A tooth with a hole or a decay needs to be filled, the filled material defines the filling. Earlier metal fillings were common, gold, silver and mercury were a few metals used for filling. With the advent of advanced dentistry, materials which are tooth like, biocompatible, inert and with good endurance have taken over or replaced metal fillings.
An ideal filling material needs to have
- Complete Seal
- Good Compressive and tensile strength
- Prevent micro seepage
A dentist always tries to conserve the tooth surface, any unsupported enamel or weakened tooth structure is utilised in the preparation to create locks for holding the filling. As much as the material of filling, the architecture of a tooth preparation can determine the longevity of a filling or tooth restoration. Advancements in filling materials like fluoride releasing G.I.C Cements do offer good compressive strength apart from preventing the filled tooth from further decay. Adjunct filling materials like synthetic dentin or bio-dentine are used in conjunction with filling materials, preventing any tooth sensitivity and offering pulpal protection.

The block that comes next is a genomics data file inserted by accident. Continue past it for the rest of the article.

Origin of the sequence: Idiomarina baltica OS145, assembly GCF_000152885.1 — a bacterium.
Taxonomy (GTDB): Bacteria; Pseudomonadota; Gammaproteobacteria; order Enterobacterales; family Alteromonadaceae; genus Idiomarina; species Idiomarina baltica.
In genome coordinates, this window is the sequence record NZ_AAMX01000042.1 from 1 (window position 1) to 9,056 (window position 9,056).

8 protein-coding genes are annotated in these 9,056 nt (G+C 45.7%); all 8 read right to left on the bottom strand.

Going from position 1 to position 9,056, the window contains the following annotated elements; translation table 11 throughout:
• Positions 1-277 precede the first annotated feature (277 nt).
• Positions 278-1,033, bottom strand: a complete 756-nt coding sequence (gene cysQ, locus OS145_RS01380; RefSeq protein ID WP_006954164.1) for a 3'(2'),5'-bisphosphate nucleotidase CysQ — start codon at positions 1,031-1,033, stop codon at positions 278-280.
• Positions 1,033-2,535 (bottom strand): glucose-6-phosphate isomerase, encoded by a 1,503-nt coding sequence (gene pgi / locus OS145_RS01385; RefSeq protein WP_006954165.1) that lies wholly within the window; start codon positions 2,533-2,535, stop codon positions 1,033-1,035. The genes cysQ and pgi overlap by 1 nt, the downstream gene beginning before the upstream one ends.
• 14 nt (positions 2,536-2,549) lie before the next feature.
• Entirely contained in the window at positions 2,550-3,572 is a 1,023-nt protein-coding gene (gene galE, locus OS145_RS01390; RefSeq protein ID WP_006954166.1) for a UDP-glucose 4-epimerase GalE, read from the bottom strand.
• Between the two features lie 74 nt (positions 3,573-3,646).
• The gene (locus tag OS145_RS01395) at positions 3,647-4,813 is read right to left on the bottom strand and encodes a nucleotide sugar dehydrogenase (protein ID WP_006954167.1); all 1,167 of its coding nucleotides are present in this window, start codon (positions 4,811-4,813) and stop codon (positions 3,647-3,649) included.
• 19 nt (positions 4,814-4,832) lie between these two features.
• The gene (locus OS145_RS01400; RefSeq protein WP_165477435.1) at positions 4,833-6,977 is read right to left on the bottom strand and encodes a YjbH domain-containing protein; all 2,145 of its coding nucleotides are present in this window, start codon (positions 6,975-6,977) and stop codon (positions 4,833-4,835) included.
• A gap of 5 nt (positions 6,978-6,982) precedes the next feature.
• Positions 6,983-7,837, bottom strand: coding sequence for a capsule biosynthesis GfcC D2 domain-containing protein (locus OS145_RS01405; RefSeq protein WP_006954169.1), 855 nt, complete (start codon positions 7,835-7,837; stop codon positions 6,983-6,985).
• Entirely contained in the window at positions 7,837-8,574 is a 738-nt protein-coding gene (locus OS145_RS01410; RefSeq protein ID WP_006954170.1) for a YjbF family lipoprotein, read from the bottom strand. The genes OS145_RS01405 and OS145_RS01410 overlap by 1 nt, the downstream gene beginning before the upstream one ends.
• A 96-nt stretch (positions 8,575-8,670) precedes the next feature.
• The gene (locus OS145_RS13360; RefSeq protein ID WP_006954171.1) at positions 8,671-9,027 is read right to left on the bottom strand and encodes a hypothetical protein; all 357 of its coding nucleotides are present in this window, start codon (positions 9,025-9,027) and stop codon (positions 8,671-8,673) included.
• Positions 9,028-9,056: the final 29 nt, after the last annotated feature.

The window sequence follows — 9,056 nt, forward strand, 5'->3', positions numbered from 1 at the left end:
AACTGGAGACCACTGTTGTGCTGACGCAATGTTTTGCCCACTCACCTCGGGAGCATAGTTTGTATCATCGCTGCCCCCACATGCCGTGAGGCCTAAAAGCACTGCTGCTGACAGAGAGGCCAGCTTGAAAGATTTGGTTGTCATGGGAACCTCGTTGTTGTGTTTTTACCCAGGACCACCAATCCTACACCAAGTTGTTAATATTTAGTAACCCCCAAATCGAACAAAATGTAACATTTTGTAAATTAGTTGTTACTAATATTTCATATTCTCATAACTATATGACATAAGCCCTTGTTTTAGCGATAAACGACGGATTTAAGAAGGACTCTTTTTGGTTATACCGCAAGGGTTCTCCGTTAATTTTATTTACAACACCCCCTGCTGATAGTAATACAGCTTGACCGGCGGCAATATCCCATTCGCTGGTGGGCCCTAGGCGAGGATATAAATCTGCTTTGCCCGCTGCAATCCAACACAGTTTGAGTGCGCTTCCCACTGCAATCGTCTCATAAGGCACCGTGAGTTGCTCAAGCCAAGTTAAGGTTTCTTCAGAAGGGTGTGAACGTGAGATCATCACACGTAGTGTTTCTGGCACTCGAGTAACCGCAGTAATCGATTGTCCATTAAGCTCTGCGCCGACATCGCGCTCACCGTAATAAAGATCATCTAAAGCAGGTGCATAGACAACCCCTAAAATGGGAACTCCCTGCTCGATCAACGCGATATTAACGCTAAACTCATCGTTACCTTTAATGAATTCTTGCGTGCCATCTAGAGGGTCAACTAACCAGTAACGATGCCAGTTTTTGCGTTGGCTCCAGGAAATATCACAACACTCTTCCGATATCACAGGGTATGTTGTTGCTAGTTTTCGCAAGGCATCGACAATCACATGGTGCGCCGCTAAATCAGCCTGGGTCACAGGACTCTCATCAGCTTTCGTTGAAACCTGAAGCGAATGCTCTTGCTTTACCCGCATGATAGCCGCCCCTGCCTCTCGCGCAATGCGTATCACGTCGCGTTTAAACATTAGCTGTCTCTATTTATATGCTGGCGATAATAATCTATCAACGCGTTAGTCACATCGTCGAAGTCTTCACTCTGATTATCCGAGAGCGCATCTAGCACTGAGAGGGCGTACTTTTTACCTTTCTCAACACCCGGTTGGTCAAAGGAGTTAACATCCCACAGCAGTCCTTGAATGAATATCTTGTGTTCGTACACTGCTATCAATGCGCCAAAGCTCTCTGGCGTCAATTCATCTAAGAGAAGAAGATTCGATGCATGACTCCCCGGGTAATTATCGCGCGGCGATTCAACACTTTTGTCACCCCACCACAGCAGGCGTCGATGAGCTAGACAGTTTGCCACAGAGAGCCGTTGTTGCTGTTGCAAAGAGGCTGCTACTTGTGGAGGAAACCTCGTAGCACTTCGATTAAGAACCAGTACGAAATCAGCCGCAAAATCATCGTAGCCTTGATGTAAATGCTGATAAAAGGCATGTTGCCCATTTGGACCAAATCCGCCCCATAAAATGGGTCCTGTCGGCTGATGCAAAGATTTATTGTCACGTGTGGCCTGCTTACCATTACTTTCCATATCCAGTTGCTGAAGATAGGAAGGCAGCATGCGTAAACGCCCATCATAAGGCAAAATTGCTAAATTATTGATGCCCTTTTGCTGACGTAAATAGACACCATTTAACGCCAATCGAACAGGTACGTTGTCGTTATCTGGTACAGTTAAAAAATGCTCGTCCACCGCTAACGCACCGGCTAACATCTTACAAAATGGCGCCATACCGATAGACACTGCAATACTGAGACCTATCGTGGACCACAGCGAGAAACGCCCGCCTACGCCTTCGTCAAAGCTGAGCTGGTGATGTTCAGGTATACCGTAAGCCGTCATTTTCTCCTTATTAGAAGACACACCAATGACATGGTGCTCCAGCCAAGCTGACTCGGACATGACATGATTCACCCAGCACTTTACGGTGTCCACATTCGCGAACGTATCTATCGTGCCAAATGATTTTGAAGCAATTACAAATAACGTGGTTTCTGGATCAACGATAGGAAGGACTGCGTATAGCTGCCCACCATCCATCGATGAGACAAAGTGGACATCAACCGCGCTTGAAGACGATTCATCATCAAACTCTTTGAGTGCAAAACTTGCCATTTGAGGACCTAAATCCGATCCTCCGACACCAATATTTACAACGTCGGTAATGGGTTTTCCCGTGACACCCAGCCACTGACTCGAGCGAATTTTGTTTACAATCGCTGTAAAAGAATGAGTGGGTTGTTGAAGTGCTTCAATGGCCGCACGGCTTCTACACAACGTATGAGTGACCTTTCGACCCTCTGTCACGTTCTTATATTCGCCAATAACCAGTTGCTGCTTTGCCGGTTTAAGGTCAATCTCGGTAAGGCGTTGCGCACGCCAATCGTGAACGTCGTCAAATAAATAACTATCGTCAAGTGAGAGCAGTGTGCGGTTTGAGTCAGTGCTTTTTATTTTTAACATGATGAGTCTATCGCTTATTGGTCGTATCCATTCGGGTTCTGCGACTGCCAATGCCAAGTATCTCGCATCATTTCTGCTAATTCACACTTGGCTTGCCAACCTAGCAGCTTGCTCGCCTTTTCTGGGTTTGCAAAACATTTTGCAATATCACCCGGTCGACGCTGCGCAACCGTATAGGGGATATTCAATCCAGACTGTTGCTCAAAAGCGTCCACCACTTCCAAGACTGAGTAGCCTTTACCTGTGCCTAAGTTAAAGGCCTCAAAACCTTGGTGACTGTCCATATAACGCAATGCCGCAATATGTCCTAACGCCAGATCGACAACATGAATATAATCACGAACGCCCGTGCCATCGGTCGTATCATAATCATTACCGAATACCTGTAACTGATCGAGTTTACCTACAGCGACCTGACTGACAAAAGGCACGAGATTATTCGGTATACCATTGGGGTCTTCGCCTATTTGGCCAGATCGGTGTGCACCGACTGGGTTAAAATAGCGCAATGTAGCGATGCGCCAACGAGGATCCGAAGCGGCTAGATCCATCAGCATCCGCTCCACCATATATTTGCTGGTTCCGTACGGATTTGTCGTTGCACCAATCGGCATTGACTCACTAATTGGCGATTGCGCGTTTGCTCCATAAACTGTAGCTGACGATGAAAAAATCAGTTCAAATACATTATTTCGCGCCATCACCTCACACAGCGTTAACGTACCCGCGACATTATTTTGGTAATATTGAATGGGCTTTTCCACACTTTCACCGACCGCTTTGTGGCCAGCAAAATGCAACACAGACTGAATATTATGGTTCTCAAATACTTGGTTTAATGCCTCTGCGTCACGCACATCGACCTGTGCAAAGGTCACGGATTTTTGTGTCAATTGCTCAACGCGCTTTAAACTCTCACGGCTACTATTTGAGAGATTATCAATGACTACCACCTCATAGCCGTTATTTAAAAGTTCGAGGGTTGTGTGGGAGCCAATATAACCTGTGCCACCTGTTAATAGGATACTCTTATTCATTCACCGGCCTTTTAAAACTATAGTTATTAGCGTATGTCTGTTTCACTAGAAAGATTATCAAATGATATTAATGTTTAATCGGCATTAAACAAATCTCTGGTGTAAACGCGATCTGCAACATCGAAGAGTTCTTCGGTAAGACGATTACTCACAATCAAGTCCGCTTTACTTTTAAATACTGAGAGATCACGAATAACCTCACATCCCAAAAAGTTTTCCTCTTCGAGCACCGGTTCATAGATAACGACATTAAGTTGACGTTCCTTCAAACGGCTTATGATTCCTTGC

Contrary to the belief that fillings are only meant for teeth with decay, fillings are also used to cover mechanical, abrasive and attrited defects. Certain pink coloured composites are good camouflaging agents to cover root exposures due to receding gums.
Tooth fillings are broadly classified into Permanent and Temporary Restorations. Permanent fillings, as the name suggests are used to fill teeth permanently whereas temporary restorations are used in-between procedures and to temporarily close a cavity. Zinc oxide Eugenol is one temporary filling which initiates secondary or reparative dentin formation hence recommended in deeper cavities.
Dental Infiltrate is an advanced chemically activated compound which can remineralise the defective enamel on chair side. The results offered by infiltrate can be magical which both the dentist and patient can witness.